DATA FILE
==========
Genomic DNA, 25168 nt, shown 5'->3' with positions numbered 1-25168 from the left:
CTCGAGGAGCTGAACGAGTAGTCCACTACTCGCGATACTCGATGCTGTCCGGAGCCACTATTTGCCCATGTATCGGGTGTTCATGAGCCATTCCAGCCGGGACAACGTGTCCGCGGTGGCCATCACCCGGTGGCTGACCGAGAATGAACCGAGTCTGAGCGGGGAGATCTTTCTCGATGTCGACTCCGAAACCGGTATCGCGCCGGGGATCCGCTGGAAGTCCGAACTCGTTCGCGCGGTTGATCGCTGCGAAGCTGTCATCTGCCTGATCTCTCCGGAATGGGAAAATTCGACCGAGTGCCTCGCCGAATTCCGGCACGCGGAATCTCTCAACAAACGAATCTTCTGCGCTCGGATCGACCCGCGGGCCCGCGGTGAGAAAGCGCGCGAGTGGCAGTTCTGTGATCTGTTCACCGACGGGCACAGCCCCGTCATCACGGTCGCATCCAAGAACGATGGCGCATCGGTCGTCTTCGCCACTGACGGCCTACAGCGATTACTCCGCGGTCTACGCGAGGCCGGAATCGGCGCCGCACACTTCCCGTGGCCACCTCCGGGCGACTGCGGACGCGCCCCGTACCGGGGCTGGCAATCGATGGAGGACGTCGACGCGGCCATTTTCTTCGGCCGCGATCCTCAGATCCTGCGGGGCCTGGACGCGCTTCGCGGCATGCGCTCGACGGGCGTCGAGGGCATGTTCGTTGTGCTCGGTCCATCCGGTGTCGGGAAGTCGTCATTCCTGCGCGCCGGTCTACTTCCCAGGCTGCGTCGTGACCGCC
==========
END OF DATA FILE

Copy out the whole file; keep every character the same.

Genomic DNA, 25168 nt, shown 5'->3' with positions numbered 1-25168 from the left:
CTCGAGGAGCTGAACGAGTAGTCCACTACTCGCGATACTCGATGCTGTCCGGAGCCACTATTTGCCCATGTATCGGGTGTTCATGAGCCATTCCAGCCGGGACAACGTGTCCGCGGTGGCCATCACCCGGTGGCTGACCGAGAATGAACCGAGTCTGAGCGGGGAGATCTTTCTCGATGTCGACTCCGAAACCGGTATCGCGCCGGGGATCCGCTGGAAGTCCGAACTCGTTCGCGCGGTTGATCGCTGCGAAGCTGTCATCTGCCTGATCTCTCCGGAATGGGAAAATTCGACCGAGTGCCTCGCCGAATTCCGGCACGCGGAATCTCTCAACAAACGAATCTTCTGCGCTCGGATCGACCCGCGGGCCCGCGGTGAGAAAGCGCGCGAGTGGCAGTTCTGTGATCTGTTCACCGACGGGCACAGCCCCGTCATCACGGTCGCATCCAAGAACGATGGCGCATCGGTCGTCTTCGCCACTGACGGCCTACAGCGATTACTCCGCGGTCTACGCGAGGCCGGAATCGGCGCCGCACACTTCCCGTGGCCACCTCCGGGCGACTGCGGACGCGCCCCGTACCGGGGCTGGCAATCGATGGAGGACGTCGACGCGGCCATTTTCTTCGGCCGCGATCCTCAGATCCTGCGGGGCCTGGACGCGCTTCGCGGCATGCGCTCGACGGGCGTCGAGGGCATGTTCGTTGTGCTCGGTCCATCCGGTGTCGGGAAGTCGTCATTCCTGCGCGCCGGTCTACTTCCCAGGCTGCGTCGTGACCGCC